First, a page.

Did you know there are lots of different ways to participate in the 2013 Maker Faire Bay Area?
Maker Faire’s Call for Makers is open and closes March 15. Use the link to apply for a maker exhibit (a booth/display lasting the whole weekend), a presenter (a 10-, 20- or 45-minute presentation on stage) or a performer (a stage-based or roving music or entertainment act). Read through the whole Call for Makers page for details. It’s packed with information, including links to PDF versions of the questions in the online application so you can work it all out ahead of time.
If you don’t want to go it alone, you can also find a group that’s putting together a show or exhibit and join in helping them build and run it. Here is a couple of organizations I know that are planning a collaborative display or activity at the fair:
Young Makers: The Young Makers programs helps kids ages 12-17 put together a project for Maker Faire by connecting them with mentors and fabricators. You can get more info on their site, or in this write-up.
I’m sure there’s more out there-link them in the comments!
And if you just want to generally help out with making the fair happen, a great option is to sign up for the Maker Corps, the awesome volunteers who help organize and run things. The application isn’t up yet, but you can sign up to be notified when it goes live.
You can simply attend the fair and enjoy all the wild creativity on display. Early Bird Tickets are available now for a great price, but only until March 15.
More Info on Maker Exhibit Applications
I had a Maker Exhibit last year, so here’s a few pieces of advice I have about applying for that particular category:
1) Take cool photographs or a video. Sometimes it can be hard to describe creative, artistic, and interactive things via text. A picture or video conveys a lot. Some of your photos may be used in Maker Faire promotional material, too, so try and take high-quality shots.
2) Figure out something interactive. Showing off your cool project is great, but people really get engaged when there’s something they can do or contribute to. There are lots of options for an interactive exhibit: an object fair-goers can take apart and reassemble to see how it works, a take-away set of instructions for making their own version, a hands-on craft or activity they can do there, a collaborative project they can add to, or just a button or lever they can touch to make something happen.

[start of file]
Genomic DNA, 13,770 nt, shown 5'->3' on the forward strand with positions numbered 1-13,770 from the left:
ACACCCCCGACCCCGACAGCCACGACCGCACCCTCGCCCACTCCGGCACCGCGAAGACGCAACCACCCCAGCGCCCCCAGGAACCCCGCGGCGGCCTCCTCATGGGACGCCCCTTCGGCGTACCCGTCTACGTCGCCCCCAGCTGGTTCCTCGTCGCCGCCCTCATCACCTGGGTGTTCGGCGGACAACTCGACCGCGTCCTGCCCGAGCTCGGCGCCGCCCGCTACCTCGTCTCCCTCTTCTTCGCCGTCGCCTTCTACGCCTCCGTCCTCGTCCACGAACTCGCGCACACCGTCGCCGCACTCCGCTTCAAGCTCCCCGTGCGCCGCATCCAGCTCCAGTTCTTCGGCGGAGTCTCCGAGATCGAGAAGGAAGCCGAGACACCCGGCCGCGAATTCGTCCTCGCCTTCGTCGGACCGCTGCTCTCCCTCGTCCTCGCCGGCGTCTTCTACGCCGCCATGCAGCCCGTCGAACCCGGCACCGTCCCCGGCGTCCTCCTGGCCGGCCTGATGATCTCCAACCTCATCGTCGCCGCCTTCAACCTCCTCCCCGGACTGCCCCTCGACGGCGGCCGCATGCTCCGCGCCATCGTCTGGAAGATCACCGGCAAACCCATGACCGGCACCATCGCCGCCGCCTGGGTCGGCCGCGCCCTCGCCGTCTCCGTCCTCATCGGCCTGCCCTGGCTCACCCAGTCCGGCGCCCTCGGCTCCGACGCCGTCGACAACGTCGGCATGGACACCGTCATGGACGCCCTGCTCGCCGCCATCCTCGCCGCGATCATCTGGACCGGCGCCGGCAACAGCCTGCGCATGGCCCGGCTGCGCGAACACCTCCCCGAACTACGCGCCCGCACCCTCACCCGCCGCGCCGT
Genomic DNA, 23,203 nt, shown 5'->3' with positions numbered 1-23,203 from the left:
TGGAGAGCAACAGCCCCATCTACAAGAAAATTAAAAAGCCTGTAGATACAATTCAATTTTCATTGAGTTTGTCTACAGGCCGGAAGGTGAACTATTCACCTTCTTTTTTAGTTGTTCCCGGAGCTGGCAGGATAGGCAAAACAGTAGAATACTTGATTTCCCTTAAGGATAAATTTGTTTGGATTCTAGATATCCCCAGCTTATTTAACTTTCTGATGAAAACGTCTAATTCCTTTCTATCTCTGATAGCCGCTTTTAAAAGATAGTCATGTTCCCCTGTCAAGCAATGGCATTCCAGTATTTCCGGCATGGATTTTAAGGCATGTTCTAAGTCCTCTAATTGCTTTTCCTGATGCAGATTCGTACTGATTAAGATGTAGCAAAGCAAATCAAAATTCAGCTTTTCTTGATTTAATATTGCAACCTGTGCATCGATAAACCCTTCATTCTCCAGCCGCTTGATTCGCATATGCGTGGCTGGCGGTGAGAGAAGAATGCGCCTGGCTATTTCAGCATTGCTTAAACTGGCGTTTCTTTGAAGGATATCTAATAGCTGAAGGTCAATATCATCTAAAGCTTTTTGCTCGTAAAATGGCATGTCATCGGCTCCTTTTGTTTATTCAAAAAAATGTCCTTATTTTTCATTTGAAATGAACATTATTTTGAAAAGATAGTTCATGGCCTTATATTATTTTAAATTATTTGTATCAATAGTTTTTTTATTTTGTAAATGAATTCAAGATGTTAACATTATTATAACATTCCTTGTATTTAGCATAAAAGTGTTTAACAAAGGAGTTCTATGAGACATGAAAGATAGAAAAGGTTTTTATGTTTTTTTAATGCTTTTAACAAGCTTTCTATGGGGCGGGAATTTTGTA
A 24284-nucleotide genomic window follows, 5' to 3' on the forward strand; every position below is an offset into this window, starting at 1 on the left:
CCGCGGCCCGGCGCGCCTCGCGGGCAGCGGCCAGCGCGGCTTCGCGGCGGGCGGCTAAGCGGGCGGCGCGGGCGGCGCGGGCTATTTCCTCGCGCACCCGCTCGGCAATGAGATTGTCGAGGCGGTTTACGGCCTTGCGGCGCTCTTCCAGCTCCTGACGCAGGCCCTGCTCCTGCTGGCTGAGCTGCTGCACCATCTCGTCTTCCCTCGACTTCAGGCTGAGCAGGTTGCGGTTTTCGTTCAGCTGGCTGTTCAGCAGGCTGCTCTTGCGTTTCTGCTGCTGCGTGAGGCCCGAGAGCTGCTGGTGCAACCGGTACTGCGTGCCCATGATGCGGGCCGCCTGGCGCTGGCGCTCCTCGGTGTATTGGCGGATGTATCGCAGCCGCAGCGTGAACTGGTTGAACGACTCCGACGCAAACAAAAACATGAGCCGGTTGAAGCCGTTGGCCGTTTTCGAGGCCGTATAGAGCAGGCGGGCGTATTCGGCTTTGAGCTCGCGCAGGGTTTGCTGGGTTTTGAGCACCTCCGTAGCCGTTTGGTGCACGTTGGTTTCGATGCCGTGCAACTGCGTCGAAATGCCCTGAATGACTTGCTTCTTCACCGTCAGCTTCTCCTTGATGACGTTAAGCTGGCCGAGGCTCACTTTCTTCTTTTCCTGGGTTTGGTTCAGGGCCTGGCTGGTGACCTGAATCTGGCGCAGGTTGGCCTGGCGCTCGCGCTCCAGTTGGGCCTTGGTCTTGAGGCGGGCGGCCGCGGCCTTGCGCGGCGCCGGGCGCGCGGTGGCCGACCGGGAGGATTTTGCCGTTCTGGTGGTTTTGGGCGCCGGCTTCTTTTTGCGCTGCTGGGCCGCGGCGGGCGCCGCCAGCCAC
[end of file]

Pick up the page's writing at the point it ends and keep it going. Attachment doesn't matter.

3) Think about staffing. You don’t have to completely sort it out at this point, but it’s good to think a bit about how many people you will need to run the exhibit. Remember, you will want to be able to take restroom breaks, get food, and even see some of the fair yourself. Think about whether you know other people who will be exhibiting (or encourage your friends to do so if they aren’t considering it already). You might find someone to share a booth with, splitting the responsibility of setup and staffing. There’s also a section on the form to request to be near specific other booths; if you get place near your friends, you can take turns covering each other’s booths. Of course, you can also always make friends with your neighbors when you get there.
4) On a more practical note, if you start filling out your application and then get distracted and close the page, you can retrieve it. (It took me a little while to realize this.) When you go back to the Call for Makers site, you should see “Your Account” in the top bar, by the search box. From your account page, you can pull up any partial applications that haven’t been finished.
Let me know if you have any questions about any of this, in the comments below or by emailing me: email@example.com